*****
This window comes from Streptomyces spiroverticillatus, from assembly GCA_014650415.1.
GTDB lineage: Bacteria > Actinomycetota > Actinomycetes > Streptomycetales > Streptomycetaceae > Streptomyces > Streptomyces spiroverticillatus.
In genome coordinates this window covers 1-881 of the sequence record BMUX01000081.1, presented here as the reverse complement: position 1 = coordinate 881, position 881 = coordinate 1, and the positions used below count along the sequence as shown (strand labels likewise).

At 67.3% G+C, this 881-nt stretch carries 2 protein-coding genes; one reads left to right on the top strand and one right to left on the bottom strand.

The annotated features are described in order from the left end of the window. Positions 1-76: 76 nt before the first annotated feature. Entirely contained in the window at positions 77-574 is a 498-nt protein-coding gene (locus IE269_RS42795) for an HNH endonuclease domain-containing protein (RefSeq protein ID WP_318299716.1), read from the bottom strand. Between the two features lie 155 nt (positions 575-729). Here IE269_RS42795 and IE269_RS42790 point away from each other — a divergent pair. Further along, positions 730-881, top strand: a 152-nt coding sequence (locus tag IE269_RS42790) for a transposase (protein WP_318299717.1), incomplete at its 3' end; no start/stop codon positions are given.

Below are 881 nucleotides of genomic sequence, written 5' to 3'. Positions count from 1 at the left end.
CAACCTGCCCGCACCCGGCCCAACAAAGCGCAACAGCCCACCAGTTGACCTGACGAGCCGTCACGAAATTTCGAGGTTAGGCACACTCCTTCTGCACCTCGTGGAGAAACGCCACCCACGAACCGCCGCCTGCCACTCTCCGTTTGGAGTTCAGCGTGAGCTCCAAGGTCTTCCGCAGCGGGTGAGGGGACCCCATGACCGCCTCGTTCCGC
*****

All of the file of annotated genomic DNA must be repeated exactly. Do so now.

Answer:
This window comes from Streptomyces spiroverticillatus, from assembly GCA_014650415.1.
GTDB lineage: Bacteria > Actinomycetota > Actinomycetes > Streptomycetales > Streptomycetaceae > Streptomyces > Streptomyces spiroverticillatus.
In genome coordinates this window covers 1-881 of the sequence record BMUX01000081.1, presented here as the reverse complement: position 1 = coordinate 881, position 881 = coordinate 1, and the positions used below count along the sequence as shown (strand labels likewise).

At 67.3% G+C, this 881-nt stretch carries 2 protein-coding genes; one reads left to right on the top strand and one right to left on the bottom strand.

The annotated features are described in order from the left end of the window. Positions 1-76: 76 nt before the first annotated feature. Entirely contained in the window at positions 77-574 is a 498-nt protein-coding gene (locus IE269_RS42795) for an HNH endonuclease domain-containing protein (RefSeq protein ID WP_318299716.1), read from the bottom strand. Between the two features lie 155 nt (positions 575-729). Here IE269_RS42795 and IE269_RS42790 point away from each other — a divergent pair. Further along, positions 730-881, top strand: a 152-nt coding sequence (locus tag IE269_RS42790) for a transposase (protein WP_318299717.1), incomplete at its 3' end; no start/stop codon positions are given.

Below are 881 nucleotides of genomic sequence, written 5' to 3'. Positions count from 1 at the left end.
CAACCTGCCCGCACCCGGCCCAACAAAGCGCAACAGCCCACCAGTTGACCTGACGAGCCGTCACGAAATTTCGAGGTTAGGCACACTCCTTCTGCACCTCGTGGAGAAACGCCACCCACGAACCGCCGCCTGCCACTCTCCGTTTGGAGTTCAGCGTGAGCTCCAAGGTCTTCCGCAGCGGGTGAGGGGACCCCATGACCGCCTCGTTCCGC